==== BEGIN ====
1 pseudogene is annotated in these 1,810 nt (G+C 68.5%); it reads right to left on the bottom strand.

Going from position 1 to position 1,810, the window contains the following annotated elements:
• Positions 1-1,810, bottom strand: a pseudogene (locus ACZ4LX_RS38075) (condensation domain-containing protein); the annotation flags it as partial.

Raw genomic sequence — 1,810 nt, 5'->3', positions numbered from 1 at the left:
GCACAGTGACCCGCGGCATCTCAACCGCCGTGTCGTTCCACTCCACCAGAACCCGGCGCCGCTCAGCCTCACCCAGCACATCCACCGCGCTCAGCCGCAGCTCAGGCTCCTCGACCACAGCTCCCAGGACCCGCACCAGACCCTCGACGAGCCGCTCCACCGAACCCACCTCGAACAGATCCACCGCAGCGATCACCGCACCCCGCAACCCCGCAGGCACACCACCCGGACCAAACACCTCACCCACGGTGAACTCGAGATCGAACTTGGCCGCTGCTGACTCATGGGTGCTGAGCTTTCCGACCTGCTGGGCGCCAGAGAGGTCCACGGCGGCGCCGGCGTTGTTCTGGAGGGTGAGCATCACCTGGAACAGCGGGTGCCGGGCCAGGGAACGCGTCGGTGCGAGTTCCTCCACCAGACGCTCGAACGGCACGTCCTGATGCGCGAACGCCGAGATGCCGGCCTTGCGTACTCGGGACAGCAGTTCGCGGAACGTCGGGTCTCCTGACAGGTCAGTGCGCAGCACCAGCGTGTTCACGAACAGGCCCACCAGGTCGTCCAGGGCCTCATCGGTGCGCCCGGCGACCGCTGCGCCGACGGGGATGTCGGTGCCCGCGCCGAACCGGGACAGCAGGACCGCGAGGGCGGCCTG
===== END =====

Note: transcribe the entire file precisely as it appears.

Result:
1 pseudogene is annotated in these 1,810 nt (G+C 68.5%); it reads right to left on the bottom strand.

Going from position 1 to position 1,810, the window contains the following annotated elements:
• Positions 1-1,810, bottom strand: a pseudogene (locus ACZ4LX_RS38075) (condensation domain-containing protein); the annotation flags it as partial.

Raw genomic sequence — 1,810 nt, 5'->3', positions numbered from 1 at the left:
GCACAGTGACCCGCGGCATCTCAACCGCCGTGTCGTTCCACTCCACCAGAACCCGGCGCCGCTCAGCCTCACCCAGCACATCCACCGCGCTCAGCCGCAGCTCAGGCTCCTCGACCACAGCTCCCAGGACCCGCACCAGACCCTCGACGAGCCGCTCCACCGAACCCACCTCGAACAGATCCACCGCAGCGATCACCGCACCCCGCAACCCCGCAGGCACACCACCCGGACCAAACACCTCACCCACGGTGAACTCGAGATCGAACTTGGCCGCTGCTGACTCATGGGTGCTGAGCTTTCCGACCTGCTGGGCGCCAGAGAGGTCCACGGCGGCGCCGGCGTTGTTCTGGAGGGTGAGCATCACCTGGAACAGCGGGTGCCGGGCCAGGGAACGCGTCGGTGCGAGTTCCTCCACCAGACGCTCGAACGGCACGTCCTGATGCGCGAACGCCGAGATGCCGGCCTTGCGTACTCGGGACAGCAGTTCGCGGAACGTCGGGTCTCCTGACAGGTCAGTGCGCAGCACCAGCGTGTTCACGAACAGGCCCACCAGGTCGTCCAGGGCCTCATCGGTGCGCCCGGCGACCGCTGCGCCGACGGGGATGTCGGTGCCCGCGCCGAACCGGGACAGCAGGACCGCGAGGGCGGCCTG